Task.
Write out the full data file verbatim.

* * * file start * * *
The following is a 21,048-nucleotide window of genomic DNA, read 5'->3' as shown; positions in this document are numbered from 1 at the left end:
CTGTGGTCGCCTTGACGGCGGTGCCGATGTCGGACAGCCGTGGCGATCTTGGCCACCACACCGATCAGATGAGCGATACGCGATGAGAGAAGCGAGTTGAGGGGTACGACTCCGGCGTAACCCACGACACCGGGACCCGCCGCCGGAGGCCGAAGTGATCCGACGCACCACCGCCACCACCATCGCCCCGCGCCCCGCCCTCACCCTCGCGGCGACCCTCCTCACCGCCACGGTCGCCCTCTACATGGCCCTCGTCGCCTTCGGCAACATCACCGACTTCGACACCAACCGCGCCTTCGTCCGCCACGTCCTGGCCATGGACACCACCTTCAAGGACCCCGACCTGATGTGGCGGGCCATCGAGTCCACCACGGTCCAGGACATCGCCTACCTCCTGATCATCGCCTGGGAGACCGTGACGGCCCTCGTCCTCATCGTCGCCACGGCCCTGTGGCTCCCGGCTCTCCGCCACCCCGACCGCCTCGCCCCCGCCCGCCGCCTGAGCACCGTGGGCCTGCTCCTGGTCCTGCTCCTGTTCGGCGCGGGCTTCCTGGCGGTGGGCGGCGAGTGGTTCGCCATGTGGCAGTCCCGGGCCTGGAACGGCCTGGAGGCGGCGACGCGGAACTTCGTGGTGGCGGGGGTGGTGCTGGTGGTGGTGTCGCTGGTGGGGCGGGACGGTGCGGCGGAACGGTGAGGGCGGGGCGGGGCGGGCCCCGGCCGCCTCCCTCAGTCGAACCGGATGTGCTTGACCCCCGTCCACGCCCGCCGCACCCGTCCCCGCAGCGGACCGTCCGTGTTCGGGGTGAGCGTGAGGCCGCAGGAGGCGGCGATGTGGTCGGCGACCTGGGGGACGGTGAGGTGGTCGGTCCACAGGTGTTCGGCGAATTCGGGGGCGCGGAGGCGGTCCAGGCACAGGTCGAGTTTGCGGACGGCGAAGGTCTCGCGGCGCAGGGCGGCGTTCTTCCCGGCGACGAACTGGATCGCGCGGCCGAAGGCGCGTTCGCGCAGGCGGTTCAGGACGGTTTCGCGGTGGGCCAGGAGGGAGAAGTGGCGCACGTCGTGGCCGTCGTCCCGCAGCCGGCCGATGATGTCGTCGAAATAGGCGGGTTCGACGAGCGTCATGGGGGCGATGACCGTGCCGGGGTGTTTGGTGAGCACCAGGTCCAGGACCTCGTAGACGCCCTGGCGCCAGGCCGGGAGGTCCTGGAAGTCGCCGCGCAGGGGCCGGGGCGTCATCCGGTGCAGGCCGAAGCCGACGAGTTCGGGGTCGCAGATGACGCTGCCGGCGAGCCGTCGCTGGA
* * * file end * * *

The following is a 21,048-nucleotide window of genomic DNA, read 5'->3' as shown; positions in this document are numbered from 1 at the left end:
CTGTGGTCGCCTTGACGGCGGTGCCGATGTCGGACAGCCGTGGCGATCTTGGCCACCACACCGATCAGATGAGCGATACGCGATGAGAGAAGCGAGTTGAGGGGTACGACTCCGGCGTAACCCACGACACCGGGACCCGCCGCCGGAGGCCGAAGTGATCCGACGCACCACCGCCACCACCATCGCCCCGCGCCCCGCCCTCACCCTCGCGGCGACCCTCCTCACCGCCACGGTCGCCCTCTACATGGCCCTCGTCGCCTTCGGCAACATCACCGACTTCGACACCAACCGCGCCTTCGTCCGCCACGTCCTGGCCATGGACACCACCTTCAAGGACCCCGACCTGATGTGGCGGGCCATCGAGTCCACCACGGTCCAGGACATCGCCTACCTCCTGATCATCGCCTGGGAGACCGTGACGGCCCTCGTCCTCATCGTCGCCACGGCCCTGTGGCTCCCGGCTCTCCGCCACCCCGACCGCCTCGCCCCCGCCCGCCGCCTGAGCACCGTGGGCCTGCTCCTGGTCCTGCTCCTGTTCGGCGCGGGCTTCCTGGCGGTGGGCGGCGAGTGGTTCGCCATGTGGCAGTCCCGGGCCTGGAACGGCCTGGAGGCGGCGACGCGGAACTTCGTGGTGGCGGGGGTGGTGCTGGTGGTGGTGTCGCTGGTGGGGCGGGACGGTGCGGCGGAACGGTGAGGGCGGGGCGGGGCGGGCCCCGGCCGCCTCCCTCAGTCGAACCGGATGTGCTTGACCCCCGTCCACGCCCGCCGCACCCGTCCCCGCAGCGGACCGTCCGTGTTCGGGGTGAGCGTGAGGCCGCAGGAGGCGGCGATGTGGTCGGCGACCTGGGGGACGGTGAGGTGGTCGGTCCACAGGTGTTCGGCGAATTCGGGGGCGCGGAGGCGGTCCAGGCACAGGTCGAGTTTGCGGACGGCGAAGGTCTCGCGGCGCAGGGCGGCGTTCTTCCCGGCGACGAACTGGATCGCGCGGCCGAAGGCGCGTTCGCGCAGGCGGTTCAGGACGGTTTCGCGGTGGGCCAGGAGGGAGAAGTGGCGCACGTCGTGGCCGTCGTCCCGCAGCCGGCCGATGATGTCGTCGAAATAGGCGGGTTCGACGAGCGTCATGGGGGCGATGACCGTGCCGGGGTGTTTGGTGAGCACCAGGTCCAGGACCTCGTAGACGCCCTGGCGCCAGGCCGGGAGGTCCTGGAAGTCGCCGCGCAGGGGCCGGGGCGTCATCCGGTGCAGGCCGAAGCCGACGAGTTCGGGGTCGCAGATGACGCTGCCGGCGAGCCGTCGCTGGA